Freedom from feminist constraint is a common theme in Kate Chopin’s work. She is in fact considered one of the first feminist writers that would, later on, emerge more prominently in the late 20th century. What might perhaps set her aside from other feminist writers is that for most of her adult life she conformed to the conventional role of housewife, it is not until her husband’s death that she begins her career in the literary arts. Although we can never speculate as to her feelings about her husband’s death, we can state that it has had an immense impact on her writing. Freedom from feminist constraint through the death of a patriarch is explored in “The Story of An Hour”. What we understand about Mrs. Mallard’s desire for freedom in the story is that she doesn’t feel like she is her own person and is only through the absence of the patriarch (her husband) that she feels she can come into her own being. When he again becomes present, she knows that she would again be an object. By examing the text, specifically her contemplation, we will then determine if she had achieved freedom in her own death.
We can induce that Mrs. Mallard was in at the least in a loving and steady marriage. Mr. Mallard did exhibit some form of care and sensitivity to his wife. This is exhibited in the following quotation,” she knew that she would weep again when she saw the kind, tender hands folded in death; the face that had never looked save with love upon her, fixed and gray and dead.”. She does feel remorse for the loss of her spouse and that this is a bittersweet moment in her life, although the latter (sweeter) more so as she contemplates more on what this means for her. It is important to note that she holds no resentment for her husband because it demonstrates that the confines she finds herself were constructed outside of their relationship.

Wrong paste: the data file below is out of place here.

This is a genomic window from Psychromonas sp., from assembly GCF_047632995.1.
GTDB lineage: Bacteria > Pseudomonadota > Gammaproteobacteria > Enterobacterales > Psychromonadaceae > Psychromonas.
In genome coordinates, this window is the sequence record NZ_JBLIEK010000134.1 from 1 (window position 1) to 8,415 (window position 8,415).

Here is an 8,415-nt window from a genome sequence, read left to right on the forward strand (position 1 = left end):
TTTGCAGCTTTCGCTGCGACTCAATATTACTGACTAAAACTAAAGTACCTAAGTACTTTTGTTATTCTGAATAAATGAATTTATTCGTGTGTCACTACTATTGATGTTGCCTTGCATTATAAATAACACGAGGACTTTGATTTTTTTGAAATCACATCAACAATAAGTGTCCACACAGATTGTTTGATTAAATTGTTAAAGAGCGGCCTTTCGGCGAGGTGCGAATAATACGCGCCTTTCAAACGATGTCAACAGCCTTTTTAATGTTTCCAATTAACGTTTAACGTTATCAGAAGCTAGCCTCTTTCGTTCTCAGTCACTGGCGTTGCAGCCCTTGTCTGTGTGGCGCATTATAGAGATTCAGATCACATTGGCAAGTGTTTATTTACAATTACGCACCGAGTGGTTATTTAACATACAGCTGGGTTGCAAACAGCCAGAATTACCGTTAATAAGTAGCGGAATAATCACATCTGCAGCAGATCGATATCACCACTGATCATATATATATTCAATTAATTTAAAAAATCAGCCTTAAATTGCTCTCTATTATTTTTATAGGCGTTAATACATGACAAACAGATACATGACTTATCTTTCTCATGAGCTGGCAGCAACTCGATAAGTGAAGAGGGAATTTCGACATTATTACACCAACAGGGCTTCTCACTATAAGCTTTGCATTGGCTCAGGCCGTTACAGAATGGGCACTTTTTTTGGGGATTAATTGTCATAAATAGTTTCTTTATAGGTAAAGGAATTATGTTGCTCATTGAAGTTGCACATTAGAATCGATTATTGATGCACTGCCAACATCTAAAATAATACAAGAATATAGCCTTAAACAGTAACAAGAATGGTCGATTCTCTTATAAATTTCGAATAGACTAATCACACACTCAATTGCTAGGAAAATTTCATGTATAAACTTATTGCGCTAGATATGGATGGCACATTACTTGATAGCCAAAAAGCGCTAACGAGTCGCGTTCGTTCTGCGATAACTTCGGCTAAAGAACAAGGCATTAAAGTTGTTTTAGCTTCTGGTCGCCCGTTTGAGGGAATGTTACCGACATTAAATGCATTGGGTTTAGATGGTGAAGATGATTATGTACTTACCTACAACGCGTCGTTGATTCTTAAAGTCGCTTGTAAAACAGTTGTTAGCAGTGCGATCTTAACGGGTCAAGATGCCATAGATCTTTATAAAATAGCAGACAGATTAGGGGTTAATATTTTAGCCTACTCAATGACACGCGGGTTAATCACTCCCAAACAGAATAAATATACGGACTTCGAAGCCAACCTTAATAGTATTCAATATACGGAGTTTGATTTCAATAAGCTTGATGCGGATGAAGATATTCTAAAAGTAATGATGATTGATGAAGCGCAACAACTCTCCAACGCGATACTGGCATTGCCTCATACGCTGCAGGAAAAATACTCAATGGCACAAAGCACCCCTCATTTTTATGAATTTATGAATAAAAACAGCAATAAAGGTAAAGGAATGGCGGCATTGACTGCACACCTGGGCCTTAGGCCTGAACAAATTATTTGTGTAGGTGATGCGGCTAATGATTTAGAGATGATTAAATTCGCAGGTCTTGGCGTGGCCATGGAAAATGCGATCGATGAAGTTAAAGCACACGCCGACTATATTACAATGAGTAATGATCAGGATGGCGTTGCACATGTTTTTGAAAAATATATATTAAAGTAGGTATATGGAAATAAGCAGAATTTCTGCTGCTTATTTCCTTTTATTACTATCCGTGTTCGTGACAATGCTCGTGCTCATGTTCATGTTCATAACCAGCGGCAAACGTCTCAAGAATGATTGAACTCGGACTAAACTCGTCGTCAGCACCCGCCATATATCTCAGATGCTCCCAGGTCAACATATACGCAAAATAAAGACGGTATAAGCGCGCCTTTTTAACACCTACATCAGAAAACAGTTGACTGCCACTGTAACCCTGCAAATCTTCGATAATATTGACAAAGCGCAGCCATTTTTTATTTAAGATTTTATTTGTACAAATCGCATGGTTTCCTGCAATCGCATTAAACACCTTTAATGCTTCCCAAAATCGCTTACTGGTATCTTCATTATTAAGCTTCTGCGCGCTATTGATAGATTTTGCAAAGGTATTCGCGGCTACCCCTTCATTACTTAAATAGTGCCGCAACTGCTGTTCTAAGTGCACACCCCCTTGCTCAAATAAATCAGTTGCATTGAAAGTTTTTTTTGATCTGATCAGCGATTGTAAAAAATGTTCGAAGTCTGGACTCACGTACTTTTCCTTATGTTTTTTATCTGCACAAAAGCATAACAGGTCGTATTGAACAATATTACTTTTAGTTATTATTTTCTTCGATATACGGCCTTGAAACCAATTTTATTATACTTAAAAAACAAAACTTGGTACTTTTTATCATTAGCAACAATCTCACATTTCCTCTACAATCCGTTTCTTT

As I stated in the introduction Mrs. Mallard does not feel she can act out of her own will and consciousness. She must always be in mind of her role as a married woman. In other words, everything that she does reflects as well as affects her husband’s reputation. This is the predicament that many upper-class women found themselves at the time the story was written. And so her life is not her own. As written in the text “There would be no one to live for during those coming years; she would live for herself. There would be no powerful will bending hers in that blind persistence with which men and women believe they have a right to impose a private will upon a fellow creature” With him gone and no one men to associate (or belong to), her actions are own to decide and to be judged for.
To conclude Mrs. Mallard does not find freedom in her death. She only thought about the possibilities that it may bring but she did not exercise that freedom.